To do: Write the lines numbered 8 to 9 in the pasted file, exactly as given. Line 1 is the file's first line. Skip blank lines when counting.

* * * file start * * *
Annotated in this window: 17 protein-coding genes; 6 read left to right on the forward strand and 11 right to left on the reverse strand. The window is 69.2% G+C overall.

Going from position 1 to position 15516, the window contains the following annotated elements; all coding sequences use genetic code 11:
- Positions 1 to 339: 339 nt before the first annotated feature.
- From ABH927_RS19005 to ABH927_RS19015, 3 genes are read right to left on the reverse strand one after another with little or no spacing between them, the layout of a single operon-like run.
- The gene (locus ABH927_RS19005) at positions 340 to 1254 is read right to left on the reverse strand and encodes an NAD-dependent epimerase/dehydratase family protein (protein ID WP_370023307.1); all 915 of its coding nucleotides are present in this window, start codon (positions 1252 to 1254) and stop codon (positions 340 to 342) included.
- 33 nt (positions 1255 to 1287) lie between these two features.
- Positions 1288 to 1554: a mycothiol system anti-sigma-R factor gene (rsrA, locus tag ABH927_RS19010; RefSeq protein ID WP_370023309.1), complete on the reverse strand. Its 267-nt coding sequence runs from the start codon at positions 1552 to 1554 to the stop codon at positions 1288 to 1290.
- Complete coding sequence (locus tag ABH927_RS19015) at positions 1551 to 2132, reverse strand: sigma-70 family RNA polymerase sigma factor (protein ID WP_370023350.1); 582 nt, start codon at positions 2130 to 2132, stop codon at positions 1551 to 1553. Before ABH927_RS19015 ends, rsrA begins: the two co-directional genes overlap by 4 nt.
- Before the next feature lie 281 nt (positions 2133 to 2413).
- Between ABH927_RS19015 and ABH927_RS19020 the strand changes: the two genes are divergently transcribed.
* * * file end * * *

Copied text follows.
- Complete coding sequence (locus tag ABH927_RS19015) at positions 1551 to 2132, reverse strand: sigma-70 family RNA polymerase sigma factor (protein ID WP_370023350.1); 582 nt, start codon at positions 2130 to 2132, stop codon at positions 1551 to 1553. Before ABH927_RS19015 ends, rsrA begins: the two co-directional genes overlap by 4 nt.
- Before the next feature lie 281 nt (positions 2133 to 2413).